Tag Archives: Civil War

Mrs. Hoffman

Mary Hoffman's Confederate service

Mary Hoffman’s Confederate service

If it wasn’t for her five children, perhaps she would have tried to enlist, disguised as a man.  Although Mary Elizabeth Hoffman never joined the unique ranks of such warriors, she didn’t allow her sex to defeat her personal crusade on behalf of the Confederacy.

Born in Boyle County, Kentucky in 1825, Mary saw her husband William, a son, and three brothers enter Confederate service during the Civil War.  At home in Cynthiana, Mary jumped into the fray, delivering food, messages, aid and comfort to local rebels.  Though auburn-haired and fair-skinned, she often managed to pass through Union lines posing as an African American.  When some Confederate soldiers at a nearby hotel were cut off from their command and in danger of capture, Mary secured their horses, removed the incriminating weapons and uniforms from their saddle bags, and with the help of another Southern sympathizer later reunited the gear with its owners.

In April 1862, Mary resolved to head south to check on the welfare of her soldier menfolk, an undertaking that involved passing through numerous blockades and towns under martial law.  With a stash of letters concealed in her clothing, she was denied a pass at Chattanooga, but wagered the commandant in charge that she would get through anyway.  She did, by way of a midnight boat trip and a mule ride over mountainous terrain.  When she arrived at her husband’s camp, she spent several months ministering to his wounded comrades.  On the way back, she earned a pass from the commandant she had outwitted on the trip down.

In February 1863, however, Mary was arrested in Lexington and detained by the federals.  Once again, she donned a disguise, climbed out a second-story window, and escaped.  The Yankees caught up with her again and sent Mary and her husband, now discharged from service, north of the Ohio River where they would presumably make less trouble.  They were eventually paroled and returned to Cynthiana, where Mary’s husband met an early death after an altercation with a Union soldier and Mary, who died in 1888, would be remembered as a determined soldier of the South.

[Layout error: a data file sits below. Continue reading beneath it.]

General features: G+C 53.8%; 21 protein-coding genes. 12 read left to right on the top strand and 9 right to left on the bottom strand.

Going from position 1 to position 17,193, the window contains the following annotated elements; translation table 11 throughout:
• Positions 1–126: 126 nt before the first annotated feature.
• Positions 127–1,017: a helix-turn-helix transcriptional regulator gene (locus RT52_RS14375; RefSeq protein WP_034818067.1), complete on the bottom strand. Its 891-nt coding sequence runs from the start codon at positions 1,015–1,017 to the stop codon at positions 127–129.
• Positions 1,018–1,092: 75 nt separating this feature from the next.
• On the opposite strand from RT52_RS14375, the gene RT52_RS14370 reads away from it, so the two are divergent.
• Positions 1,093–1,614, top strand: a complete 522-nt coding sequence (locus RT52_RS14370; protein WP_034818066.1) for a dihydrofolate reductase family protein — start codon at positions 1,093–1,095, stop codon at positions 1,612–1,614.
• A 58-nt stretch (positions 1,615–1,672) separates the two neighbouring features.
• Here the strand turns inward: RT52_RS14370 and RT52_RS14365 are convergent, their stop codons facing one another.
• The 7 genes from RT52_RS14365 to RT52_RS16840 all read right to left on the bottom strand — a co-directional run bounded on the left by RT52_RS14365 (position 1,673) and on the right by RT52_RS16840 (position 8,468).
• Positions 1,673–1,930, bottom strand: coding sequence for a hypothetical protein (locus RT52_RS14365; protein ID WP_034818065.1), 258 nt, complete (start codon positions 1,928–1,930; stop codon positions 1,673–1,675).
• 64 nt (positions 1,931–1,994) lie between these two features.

Click here to link to a collection describing the exploits of Mary Hoffman, part of the Manuscripts & Folklife Archives of WKU’s Department of Library Special Collections.  Click here to browse all of our Civil War collections, or search TopSCHOLAR and KenCat.

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A Dog’s Life (Part 2)

George Messer's letter

George Messer’s letter

When we last saw Civil War soldier George Messer in May 1863, the Illinois volunteer was at Camp Hobson (formerly Camp Joe Kelly) near Glasgow, Kentucky.  He was grumbling about “dog tents,” two-man canvas shelters no better suited for canines than humans.  Man’s best friend also gets a mention in another of Messer’s letters, recently added to the Manuscripts & Folklife Archives of WKU’s Department of Library Special Collections.

Writing two months earlier to his wife Lottie, Messer had been somewhat more content.  Despite the cold temperatures of early spring, he was feeling well, had put on weight, and was hopeful that the war would end soon.  He described the dramatic changes made to the local countryside by Union troops seeking to protect their position from surprise attack.  “Timber around our camp it is to be cut off clean for five hundred yards all around,” he explained, “and five hundred more to be cut down and left lay.”  So thick was the coverage of trees and brush “that when it is cut down you could not shove a dog through it backwards.”

His comrades on picket duty reminded Messer of “cows on a stormy wet day,” when they would “put their backs to the storm and turn up one side of their heads to try and shun as much of it as possible.”  Nevertheless, the sentries had some fun with a lieutenant who had returned from town without his military pass, resulting in his brief incarceration in the guard house.  Messer noted with satisfaction that such “Shoulder Strap gentlemen” were granted no easier passage than a private when they ventured outside of camp.  In his “dog tent” letter, he had also expressed little affection for these epaulette-bedecked officers and their habit of grabbing credit for “great exploits” that were in fact the work of the common soldier.

Click on the links to access finding aids and typescripts of George Messer’s letters.  Click here to browse our Civil War collections, or search TopSCHOLAR and KenCat.

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Pardon Me (Part 2)

Erasmus Gardenhire letter

Erasmus Gardenhire seeks a pardon

As we have seen, many Americans who pledged loyalty to the South during the Civil War were compelled to seek pardons in order to resume their economic and civic lives.  Although Presidents Abraham Lincoln and Andrew Johnson issued general amnesties, members of the Confederate Congress and high-ranking Confederate Army officers were not covered by this blanket reprieve; instead, they had to petition specifically for a pardon from the chief executive.